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Optical Toslink Cable and xbox 360

DesertBoxDesertBox Registered User regular
edited March 2009 in Help / Advice Forum
So i just got a spiffy new home theater receiver and I need a cable to connect my 360 to it. I have an older 360 so no HDMI.

What is the difference between this cable and this cable? Besides $2. What is a "metal fancy connector" and why should I care?

Or am I looking at the wrong cable entirely? Should I get the one with the mini plug?

BONUS QUESTION: At a length of 6 feet and not going through the wall, any HDMI cable should do, right? This one will be fine, right?

DesertBox on

Posts

  • I'd Fuck Chuck Lidell UpI'd Fuck Chuck Lidell Up Registered User regular
    edited March 2009
    I'm asuming "metal fancy cable" is refering to the gold plated ends

    which, as described in the article, Prevents Corrosion and Provides for Maximum Protection of the Fiber Tip

    get it. it's not a bad deal

    and 6 feet should be fine unless you have your tv more than 6 feet from what you are connecting, which would be a stretch to say the least. if your stuff is sitting under the tv somewhere 6 feet is plenty

    I'd Fuck Chuck Lidell Up on
  • mcdermottmcdermott Registered User regular
    edited March 2009
    You will see zero difference in performance between the cables. Get the cheapest.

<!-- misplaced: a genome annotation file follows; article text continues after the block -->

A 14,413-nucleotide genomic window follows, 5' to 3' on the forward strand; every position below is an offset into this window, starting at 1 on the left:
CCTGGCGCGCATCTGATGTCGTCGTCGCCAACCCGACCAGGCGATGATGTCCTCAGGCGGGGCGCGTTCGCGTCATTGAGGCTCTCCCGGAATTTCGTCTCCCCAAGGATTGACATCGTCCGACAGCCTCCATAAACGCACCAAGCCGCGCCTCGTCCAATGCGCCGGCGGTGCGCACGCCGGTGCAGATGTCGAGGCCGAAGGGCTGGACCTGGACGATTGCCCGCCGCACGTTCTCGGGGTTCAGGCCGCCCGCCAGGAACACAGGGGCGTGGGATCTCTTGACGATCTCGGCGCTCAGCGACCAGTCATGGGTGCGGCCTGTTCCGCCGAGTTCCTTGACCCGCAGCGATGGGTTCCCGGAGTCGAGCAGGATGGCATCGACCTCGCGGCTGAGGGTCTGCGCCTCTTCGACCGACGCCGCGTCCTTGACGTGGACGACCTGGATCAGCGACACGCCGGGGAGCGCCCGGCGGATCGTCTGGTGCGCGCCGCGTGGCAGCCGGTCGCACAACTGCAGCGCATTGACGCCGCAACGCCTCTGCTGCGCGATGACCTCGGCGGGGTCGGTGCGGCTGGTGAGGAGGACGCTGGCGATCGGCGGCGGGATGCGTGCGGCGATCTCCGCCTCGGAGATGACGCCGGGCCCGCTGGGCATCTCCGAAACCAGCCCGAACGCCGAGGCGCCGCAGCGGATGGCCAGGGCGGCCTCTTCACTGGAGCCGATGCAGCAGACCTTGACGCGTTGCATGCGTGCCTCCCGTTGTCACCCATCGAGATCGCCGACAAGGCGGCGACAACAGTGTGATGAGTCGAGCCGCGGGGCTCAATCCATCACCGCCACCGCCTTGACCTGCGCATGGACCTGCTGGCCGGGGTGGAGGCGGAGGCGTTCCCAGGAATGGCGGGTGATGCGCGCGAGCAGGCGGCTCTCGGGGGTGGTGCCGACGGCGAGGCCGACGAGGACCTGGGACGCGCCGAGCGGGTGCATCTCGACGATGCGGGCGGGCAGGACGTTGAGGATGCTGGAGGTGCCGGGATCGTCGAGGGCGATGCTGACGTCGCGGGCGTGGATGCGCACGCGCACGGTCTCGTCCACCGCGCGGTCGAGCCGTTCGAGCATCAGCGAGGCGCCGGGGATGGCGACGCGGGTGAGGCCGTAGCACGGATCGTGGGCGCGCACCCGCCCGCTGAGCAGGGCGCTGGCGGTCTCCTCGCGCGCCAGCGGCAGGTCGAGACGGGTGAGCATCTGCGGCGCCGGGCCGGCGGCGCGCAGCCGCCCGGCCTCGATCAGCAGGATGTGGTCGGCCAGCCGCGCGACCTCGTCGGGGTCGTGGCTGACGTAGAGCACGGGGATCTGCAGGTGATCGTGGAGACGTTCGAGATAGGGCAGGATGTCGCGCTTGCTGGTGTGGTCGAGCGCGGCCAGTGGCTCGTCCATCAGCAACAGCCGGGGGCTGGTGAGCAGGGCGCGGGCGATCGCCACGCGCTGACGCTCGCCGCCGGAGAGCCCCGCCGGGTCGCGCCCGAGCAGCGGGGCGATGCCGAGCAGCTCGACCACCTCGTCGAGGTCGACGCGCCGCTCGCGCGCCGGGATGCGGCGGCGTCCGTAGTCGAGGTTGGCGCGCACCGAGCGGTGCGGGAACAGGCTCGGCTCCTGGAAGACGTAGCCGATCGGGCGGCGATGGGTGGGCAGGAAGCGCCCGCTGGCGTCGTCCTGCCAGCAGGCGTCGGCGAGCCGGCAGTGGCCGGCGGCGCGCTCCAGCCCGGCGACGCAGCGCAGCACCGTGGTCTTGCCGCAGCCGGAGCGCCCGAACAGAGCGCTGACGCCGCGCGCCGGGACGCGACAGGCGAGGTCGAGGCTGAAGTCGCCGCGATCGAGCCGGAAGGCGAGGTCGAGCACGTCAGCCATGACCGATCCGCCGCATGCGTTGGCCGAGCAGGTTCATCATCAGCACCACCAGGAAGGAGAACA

As for the mini-plug, I'm pretty sure you don't need it but I don't have a 360. The mini plug is generally used for crap like my external USB sound card that presents only a single output, which is a combination mini-plug (headphone jack) and optical (to safe physical space)...so you slap the mini plug on one end of the optical cable to make the connection. I highly doubt the 360 uses such a connection, nor do a vast majority of products with optical outs.

    Nearly every device I've seen that requires a mini-plug adapter includes it.

    mcdermott on
  • Captain VashCaptain Vash Registered User regular
    edited March 2009
    DesertBox wrote: »
    So i just got a spiffy new home theater receiver and I need a cable to connect my 360 to it. I have an older 360 so no HDMI.

    What is the difference between this cable and this cable? Besides $2. What is a "metal fancy connector" and why should I care?

    Or am I looking at the wrong cable entirely? Should I get the one with the mini plug?

    BONUS QUESTION: At a length of 6 feet and not going through the wall, any HDMI cable should do, right? This one will be fine, right?

    an HDMI cable, like an optical cable, is a digital signal.

    at any length, as long as the connections works, 100% possible quality is achieved.

    Captain Vash on
    twitterforweb.Stuckens.1,1,500,f4f4f4,0,c4c4c4,000000.png
  • mcdermottmcdermott Registered User regular
    edited March 2009
    Yeah, should have hit that too. CV is right, at normal lengths (like, not 50') pretty much any HDMI cable should be fine.

    mcdermott on
  • RUNN1NGMANRUNN1NGMAN Registered User regular
    edited March 2009
    I have both of those cables, there is no difference in the actual cable. The more expensive ones have a thicker sheath and heavier connector—they're more appropriate for a heavy duty use. They both are fine for a home theater.

    RUNN1NGMAN on
  • ScrubletScrublet Registered User regular
    edited March 2009
    an HDMI cable, like an optical cable, is a digital signal.

    at any length, as long as the connections works, 100% possible quality is achieved.

    This is important enough it bears repeating. You can debate the merits of spending a ton of money on speaker wire or something. But with digital cables it's not like the signal is going to get corrupted like an analog signal will. Particularly with optical cables that are based on light, not electricity.